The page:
Last night my son Brandon and I stood outside and watched the storm disembark. Tall, slender and easily blown about, he ran out into the field and gazed up to heaven in awe. He threw his arms out, paralleling the ground, and twirled around. “Isn’t it cool?” he yelled against the bellowing winds.
What we experienced at that moment was the awesome hand of God moving about the earth, changing the south winds to north, blue sky to gray, stillness to ravaging storms. Often these storms direct us to God when we otherwise don’t notice He’s there.
As the small, nearly transparent, lighter clouds danced eastward beneath the looming gray billowing vastness, we settled on the porch swing, watching the heavens move above us, feeling the winds engulf us and smelling the fresh summer rain. The all-encompassing gray cloud sat above us as a toadstool in the forest, in a distinct circular pattern, casting a shadow on the gesturing green grass.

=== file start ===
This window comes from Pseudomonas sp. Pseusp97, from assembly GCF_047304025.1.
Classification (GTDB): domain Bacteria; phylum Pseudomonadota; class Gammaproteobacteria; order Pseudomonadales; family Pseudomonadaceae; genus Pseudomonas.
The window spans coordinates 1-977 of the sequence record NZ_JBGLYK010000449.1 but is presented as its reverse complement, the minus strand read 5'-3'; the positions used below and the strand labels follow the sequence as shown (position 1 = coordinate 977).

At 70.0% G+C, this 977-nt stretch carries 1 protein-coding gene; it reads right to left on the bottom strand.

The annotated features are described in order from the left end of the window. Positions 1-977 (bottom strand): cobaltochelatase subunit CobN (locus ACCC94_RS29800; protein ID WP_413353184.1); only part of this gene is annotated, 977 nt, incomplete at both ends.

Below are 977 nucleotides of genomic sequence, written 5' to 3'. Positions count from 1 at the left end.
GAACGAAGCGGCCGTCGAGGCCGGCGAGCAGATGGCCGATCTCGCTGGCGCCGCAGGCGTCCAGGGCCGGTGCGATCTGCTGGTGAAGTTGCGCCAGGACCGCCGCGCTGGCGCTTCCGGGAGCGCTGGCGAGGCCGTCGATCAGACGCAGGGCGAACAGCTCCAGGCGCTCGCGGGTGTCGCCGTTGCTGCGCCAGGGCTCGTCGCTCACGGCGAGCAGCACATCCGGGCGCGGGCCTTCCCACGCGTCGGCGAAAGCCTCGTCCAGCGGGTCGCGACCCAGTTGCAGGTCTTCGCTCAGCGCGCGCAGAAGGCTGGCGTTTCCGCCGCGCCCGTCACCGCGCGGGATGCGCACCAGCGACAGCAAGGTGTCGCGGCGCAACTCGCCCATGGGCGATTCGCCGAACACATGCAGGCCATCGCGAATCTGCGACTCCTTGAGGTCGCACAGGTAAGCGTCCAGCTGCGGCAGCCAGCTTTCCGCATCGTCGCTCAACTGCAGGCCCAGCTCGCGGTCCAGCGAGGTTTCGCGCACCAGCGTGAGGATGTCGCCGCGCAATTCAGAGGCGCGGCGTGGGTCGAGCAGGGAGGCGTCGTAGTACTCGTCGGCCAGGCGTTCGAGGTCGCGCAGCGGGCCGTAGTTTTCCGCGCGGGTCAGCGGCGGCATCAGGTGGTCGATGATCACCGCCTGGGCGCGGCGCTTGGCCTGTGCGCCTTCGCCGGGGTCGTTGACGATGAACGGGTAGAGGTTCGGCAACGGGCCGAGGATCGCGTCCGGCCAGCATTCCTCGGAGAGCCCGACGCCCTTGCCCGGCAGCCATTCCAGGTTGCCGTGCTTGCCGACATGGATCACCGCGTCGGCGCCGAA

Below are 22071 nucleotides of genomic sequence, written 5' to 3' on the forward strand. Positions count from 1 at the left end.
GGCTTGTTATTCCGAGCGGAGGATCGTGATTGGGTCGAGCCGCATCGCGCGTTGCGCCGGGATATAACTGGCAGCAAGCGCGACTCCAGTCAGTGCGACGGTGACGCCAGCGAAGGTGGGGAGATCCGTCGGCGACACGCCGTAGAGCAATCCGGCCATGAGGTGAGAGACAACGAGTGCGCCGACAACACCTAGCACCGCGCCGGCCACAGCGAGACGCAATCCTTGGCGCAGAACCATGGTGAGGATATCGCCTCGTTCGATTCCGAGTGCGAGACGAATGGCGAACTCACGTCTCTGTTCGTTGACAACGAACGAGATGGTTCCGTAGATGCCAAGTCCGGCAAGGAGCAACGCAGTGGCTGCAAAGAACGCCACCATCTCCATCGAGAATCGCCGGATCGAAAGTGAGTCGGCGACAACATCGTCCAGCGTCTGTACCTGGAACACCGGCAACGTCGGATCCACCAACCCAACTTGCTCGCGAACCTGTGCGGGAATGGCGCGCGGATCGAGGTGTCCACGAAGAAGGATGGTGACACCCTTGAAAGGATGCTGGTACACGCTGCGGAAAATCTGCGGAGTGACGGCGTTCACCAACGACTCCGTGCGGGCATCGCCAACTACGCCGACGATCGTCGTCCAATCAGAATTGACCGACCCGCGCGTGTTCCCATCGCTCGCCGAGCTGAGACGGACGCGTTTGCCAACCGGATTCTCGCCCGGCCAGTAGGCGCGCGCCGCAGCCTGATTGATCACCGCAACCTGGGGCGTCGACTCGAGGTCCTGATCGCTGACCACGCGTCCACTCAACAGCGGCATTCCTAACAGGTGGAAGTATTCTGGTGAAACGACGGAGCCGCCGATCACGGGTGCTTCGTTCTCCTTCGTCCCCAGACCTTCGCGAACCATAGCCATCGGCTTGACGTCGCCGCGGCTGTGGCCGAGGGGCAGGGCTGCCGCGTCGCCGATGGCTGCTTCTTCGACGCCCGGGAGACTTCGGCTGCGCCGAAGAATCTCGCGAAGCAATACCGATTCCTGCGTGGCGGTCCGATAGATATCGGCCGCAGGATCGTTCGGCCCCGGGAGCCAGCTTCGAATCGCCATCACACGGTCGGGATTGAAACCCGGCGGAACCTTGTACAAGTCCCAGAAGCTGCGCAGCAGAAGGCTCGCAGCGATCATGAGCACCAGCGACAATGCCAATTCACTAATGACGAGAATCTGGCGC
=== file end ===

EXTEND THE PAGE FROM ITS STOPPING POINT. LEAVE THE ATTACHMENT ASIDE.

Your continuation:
A memorable time with my son.
God must have felt the same way as He read our innermost thoughts of His mighty and breathtaking power. We acknowledged His presence, His authority, His sovereignty. A memorable time with His children.
“Makes you feel pretty small, huh?” I asked Brandon.
Knowing the storm could develop into something far worse than it was, we both lingered in the moment of God’s supremacy. Watching it pass, arrogantly taunting the earth, we felt respite at the inconsequential damage left in the storm’s path.
As it dissipated, allowing clear skies to peak through broken clouds, we sat, my son and I, basking in the presence of a mighty and wonderful God.
“Look!” he exclaimed. “Blue!”
And we find that’s how our God works. Storms come and go. Some loom above us, surround us, teasing us, warning us. Others hit hard, damage us, leaving us wounded and wondering, “What shall I do with this, Lord?”
But however each storm affects us, blue skies always appear, often leaving us wondering if the storm really even ever existed.
God’s promise is not that storms will not come. He doesn’t promise damage-free lives. He doesn’t say He will not allow us to be hurt.
He says, simply, “Be still, and know that I am God.”
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